Fauci, director of the National Institute of Allergies and Infectious Disease, told the Davos Agenda virtual event Monday that ‘natural vaccination’ – or immunity via previous infection – might not be as effective as some believe.
Like the emergence of Omicron, there is potential for a new variant to emerge in the future that can bypass the natural immunity provided by infection from the new strain.
He says that even if Omicron – which has caused a massive surge in new cases worldwide but is not as severe or deadly as its predecessors – is the final strain of Covid, it will likely become endemic.
His warning runs counter to the positive predictions coming from some officials in the UK who believe that the virus could have a ‘flu-type’ relationship with people by the end of the year based on its current spread.
Dr Anthony Fauci (pictured), warned that the Omicron variant may not be the virus’s final strain, as there is potential for another strain that can evade immunity from Omicron to emerge in the future
‘I would hope that that’s the case. But that would only be the case if we don’t get another variant that eludes the immune response of the prior variant,’ Fauci said.
Fauci has previously made grim projections about new Covid variants, and was even correct about a variant like Omicron emerging.
In August, when the Delta variant was first rising in the U.S., Fauci warned that with transmission of Covid so rampant it was likely that a vaccine resistant variant would eventually emerge.
Months later, than variant did come about, when South African health officials discovered the highly infectious Omicron variant in late November.
He fears that there is a chance another variant emerges that has mutated in a way that allows it to get around protection provided by recovering from Omicron.
Covid becoming endemic as a result of Omicron has become a common theory among health experts and officials, and has served as a beacon of hope for the population suffering through the recent surge.
SAGE modeler predicts UK will have a ‘flu-type’ relationship with Covid by the end of the year
Britain could have a ‘flu-type’ relationship with Covid by the end of 2022, one of the Government’s scientific advisers said today.
Dr Mike Tildesley, who sits on an influential modelling sub-group of SAGE, warned the country ‘was not there yet’ because hospitalization levels from the virus are still ‘relatively high’ — despite being just a fraction of those seen in previous waves.
But he predicted even milder variants than Omicron would emerge over the course of the year, bolstering the UK’s wall of immunity and creating an even bigger disconnect between infection numbers and hospitalizations and deaths.
Dr Tildesley, a modeler at Warwick University, said the data suggested the pandemic was ‘turning around’ following the Omicron wave, meaning ministers could start discussing what ‘living with’ Covid would be like.
Infections are now in freefall across the country, with MailOnline analysis suggesting outbreaks are now shrinking in 96 per cent of England’s 7,000 neighborhoods. Hospitalizations also appear to be trending downwards.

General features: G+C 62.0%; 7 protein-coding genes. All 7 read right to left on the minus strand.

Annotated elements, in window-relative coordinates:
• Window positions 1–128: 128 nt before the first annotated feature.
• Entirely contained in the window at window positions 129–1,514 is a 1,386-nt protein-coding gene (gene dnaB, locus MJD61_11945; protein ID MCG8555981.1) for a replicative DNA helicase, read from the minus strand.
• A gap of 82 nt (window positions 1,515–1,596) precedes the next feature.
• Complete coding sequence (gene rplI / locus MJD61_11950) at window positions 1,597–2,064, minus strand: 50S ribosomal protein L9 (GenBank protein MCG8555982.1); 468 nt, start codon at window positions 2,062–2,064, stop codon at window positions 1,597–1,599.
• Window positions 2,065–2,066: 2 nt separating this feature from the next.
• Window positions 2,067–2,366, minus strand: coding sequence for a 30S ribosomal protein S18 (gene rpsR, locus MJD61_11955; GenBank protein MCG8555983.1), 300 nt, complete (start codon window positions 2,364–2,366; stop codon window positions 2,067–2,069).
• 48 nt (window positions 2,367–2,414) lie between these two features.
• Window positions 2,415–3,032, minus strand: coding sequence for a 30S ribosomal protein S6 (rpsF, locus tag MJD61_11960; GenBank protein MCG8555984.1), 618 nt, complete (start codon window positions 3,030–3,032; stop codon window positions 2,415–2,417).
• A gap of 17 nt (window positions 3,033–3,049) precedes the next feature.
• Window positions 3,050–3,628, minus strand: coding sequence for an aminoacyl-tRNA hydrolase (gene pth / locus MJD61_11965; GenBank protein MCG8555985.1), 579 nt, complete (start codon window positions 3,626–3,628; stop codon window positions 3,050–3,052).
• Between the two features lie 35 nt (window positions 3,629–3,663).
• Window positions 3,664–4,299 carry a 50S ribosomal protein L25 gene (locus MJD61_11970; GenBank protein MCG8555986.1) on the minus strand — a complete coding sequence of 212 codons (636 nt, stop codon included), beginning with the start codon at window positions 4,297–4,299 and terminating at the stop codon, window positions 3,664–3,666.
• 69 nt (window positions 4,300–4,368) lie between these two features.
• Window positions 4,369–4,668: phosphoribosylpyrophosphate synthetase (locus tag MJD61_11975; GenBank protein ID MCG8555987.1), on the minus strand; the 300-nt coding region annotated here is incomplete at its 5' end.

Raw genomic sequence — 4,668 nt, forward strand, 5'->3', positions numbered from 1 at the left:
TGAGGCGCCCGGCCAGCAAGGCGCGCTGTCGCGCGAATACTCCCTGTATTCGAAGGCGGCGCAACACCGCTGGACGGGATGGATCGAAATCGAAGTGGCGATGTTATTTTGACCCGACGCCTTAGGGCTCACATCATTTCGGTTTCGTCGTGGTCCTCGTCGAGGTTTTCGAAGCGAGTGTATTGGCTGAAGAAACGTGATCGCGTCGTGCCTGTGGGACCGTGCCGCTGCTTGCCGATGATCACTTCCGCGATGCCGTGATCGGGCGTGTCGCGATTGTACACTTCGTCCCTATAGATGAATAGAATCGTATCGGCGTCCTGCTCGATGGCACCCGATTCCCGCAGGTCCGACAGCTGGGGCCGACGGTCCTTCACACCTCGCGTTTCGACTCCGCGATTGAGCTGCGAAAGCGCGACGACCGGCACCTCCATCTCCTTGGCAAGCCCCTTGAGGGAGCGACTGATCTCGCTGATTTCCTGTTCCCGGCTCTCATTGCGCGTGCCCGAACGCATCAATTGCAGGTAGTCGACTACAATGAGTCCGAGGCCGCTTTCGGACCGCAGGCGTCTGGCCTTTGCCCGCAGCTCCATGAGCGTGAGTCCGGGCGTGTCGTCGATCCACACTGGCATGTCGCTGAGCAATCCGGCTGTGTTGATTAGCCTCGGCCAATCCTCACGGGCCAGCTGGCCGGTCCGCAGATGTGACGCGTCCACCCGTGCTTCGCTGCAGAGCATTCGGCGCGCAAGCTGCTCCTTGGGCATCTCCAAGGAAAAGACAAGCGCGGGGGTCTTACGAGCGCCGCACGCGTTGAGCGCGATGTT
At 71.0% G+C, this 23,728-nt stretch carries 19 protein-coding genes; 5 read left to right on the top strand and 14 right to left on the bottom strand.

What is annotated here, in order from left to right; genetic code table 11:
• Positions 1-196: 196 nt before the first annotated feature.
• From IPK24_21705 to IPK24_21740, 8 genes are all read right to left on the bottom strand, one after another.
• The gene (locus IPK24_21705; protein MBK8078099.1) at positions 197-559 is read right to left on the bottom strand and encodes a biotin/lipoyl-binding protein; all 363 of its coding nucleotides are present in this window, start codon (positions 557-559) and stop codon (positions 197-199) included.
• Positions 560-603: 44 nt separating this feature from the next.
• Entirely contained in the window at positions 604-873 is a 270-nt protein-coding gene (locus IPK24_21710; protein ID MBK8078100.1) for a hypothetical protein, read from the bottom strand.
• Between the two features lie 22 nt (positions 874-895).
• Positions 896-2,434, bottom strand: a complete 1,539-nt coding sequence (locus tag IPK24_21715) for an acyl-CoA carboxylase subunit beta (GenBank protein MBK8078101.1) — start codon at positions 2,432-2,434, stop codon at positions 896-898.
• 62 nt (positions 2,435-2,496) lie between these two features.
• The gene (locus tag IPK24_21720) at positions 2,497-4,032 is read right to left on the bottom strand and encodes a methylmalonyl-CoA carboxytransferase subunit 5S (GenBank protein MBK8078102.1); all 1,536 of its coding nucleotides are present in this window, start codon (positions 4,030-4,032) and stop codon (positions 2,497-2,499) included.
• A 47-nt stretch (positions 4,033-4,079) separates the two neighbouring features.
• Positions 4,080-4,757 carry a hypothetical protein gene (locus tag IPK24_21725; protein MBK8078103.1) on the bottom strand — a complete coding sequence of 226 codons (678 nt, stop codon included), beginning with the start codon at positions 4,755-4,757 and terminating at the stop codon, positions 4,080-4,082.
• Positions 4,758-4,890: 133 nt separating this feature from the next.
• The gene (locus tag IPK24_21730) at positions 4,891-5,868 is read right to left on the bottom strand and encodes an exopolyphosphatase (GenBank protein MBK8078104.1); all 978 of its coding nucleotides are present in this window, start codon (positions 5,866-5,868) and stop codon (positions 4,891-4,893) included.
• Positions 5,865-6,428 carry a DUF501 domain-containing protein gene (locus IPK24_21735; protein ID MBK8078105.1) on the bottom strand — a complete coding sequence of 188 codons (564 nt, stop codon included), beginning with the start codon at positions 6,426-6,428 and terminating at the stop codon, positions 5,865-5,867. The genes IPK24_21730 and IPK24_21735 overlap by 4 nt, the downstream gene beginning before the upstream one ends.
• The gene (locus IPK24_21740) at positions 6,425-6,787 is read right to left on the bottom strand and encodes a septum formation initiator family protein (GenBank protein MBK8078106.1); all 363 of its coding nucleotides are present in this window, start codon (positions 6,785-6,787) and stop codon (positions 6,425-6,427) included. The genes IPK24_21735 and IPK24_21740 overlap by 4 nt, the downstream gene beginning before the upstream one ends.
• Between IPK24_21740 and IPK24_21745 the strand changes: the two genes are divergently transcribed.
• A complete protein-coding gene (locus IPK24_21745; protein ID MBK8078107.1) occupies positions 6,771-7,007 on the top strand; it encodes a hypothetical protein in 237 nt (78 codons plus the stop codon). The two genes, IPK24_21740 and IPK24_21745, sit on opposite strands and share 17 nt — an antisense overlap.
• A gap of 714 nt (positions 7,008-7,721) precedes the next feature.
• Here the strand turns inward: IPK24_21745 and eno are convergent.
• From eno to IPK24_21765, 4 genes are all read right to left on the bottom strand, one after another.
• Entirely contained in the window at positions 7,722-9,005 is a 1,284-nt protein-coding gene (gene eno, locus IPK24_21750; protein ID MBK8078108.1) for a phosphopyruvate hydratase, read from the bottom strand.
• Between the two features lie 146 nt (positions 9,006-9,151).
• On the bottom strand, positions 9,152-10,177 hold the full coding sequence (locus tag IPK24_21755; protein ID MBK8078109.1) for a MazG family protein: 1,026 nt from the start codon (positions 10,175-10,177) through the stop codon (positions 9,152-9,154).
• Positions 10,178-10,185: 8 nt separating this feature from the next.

Education Secretary and former vaccine tsar Nadhim Zahawi today described the figures as ‘promising’, and a sign ‘Plan B’ restrictions could be lifted before the end of this month because the country is set to be in a ‘much better place’ within weeks.
The optimistic comments came as a World Health Organization expert today said there was ‘light at the end of the tunnel’ for Britain amid plummeting case numbers and stable hospital rates.
Omicron is burning through people so quickly, causing daily Covid cases to hit records almost everywhere in the world, that it could soon run out of people to infect.
The variant has also prevented other strains of the virus from infecting people. According to data from the Centers for Disease Control and Prevention, Omicron accounts for 98 percent of active cases in the U.S., almost entirely pushing out the much more severe Delta variant.
Add that Covid booster shots have been found to be effective against the variant and the number of people left for the variant to infect is quickly running out.
Once it does burn out, infections will continue at a lower rate, and due to the mild nature of the variant and regular availability of vaccines in the developed world it should be possible to control the virus.
Fauci said reaching that level is what would be needed for Covid to be shifted from a pandemic to endemic.
‘Control means you have it present but it is present at a level that does not disrupt society,’ he said.
‘That’s my definition of what endemicity would mean.’
At this point, life would basically be back to normal. Lockdown measures, masking and vaccine mandates would no longer be needed even though the virus is still circulating.
‘It’s not going to be that you’ll eliminate this disease completely. But hopefully, it will be at such a low level that it doesn’t disrupt our normal social, economic and other interactions with each other,’ Fauci said.
‘To me, that’s what the new normal is.’
This would make Covid similar to the flu. A common, sometimes deadly, yet preventable and fairly mild illness that modern society has learned to live with.
In the UK, experts are also hopeful that the virus will effectively become another version of the common flu.
The Scientific Advisory Group for Emergencies (SAGE) has modeled a potential future where people live with Covid the same way that they do the flu.
Dr Mike Tildesley, a modeler for SAGE, predicted this week that while the virus is still currently a danger, its mild nature and the quick decline in cases being experienced in the country mean it could soon become endemic in England by the end of 2022.